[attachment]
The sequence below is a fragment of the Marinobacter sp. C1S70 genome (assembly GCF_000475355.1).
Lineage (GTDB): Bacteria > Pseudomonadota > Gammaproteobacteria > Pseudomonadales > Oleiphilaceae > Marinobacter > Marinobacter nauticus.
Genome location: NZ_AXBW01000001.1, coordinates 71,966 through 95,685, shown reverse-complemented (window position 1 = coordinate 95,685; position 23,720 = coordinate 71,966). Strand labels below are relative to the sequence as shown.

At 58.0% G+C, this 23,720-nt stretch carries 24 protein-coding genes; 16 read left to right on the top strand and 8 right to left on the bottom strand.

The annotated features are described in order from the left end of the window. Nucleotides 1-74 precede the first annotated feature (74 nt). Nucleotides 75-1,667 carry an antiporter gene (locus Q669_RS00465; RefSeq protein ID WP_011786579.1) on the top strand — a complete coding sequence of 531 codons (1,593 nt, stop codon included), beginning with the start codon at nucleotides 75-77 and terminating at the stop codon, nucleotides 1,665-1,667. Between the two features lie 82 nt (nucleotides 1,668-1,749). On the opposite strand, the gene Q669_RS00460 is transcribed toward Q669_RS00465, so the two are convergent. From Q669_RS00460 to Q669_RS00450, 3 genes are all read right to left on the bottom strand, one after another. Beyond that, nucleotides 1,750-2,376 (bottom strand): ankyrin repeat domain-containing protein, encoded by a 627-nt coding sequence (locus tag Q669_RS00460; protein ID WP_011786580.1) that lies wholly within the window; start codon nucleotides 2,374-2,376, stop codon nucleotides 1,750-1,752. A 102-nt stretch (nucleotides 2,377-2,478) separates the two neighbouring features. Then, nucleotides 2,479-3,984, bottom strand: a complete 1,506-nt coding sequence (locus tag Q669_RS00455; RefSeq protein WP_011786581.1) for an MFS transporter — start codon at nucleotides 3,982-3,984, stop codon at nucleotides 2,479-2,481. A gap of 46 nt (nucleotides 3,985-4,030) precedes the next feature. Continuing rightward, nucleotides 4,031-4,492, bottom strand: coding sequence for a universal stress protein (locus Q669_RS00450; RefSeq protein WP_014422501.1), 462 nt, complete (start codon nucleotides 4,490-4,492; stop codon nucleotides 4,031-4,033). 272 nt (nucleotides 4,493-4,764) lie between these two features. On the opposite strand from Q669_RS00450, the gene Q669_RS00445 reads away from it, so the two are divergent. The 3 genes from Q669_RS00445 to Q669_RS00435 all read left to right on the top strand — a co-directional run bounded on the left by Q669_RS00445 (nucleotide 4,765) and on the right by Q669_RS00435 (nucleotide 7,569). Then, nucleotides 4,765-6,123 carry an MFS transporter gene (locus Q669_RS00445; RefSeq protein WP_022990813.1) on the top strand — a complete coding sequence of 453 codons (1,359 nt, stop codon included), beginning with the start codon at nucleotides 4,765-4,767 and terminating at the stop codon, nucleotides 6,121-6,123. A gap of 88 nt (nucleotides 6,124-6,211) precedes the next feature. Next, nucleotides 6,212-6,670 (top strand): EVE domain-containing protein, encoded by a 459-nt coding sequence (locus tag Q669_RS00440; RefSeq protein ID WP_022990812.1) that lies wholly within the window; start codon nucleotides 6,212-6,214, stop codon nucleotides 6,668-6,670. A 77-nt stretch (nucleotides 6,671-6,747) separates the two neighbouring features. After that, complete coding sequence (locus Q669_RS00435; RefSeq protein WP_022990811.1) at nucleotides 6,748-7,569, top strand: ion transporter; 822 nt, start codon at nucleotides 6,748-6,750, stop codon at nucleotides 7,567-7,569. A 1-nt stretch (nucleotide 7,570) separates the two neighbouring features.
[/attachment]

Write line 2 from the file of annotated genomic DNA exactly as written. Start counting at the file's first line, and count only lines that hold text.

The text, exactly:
Lineage (GTDB): Bacteria > Pseudomonadota > Gammaproteobacteria > Pseudomonadales > Oleiphilaceae > Marinobacter > Marinobacter nauticus.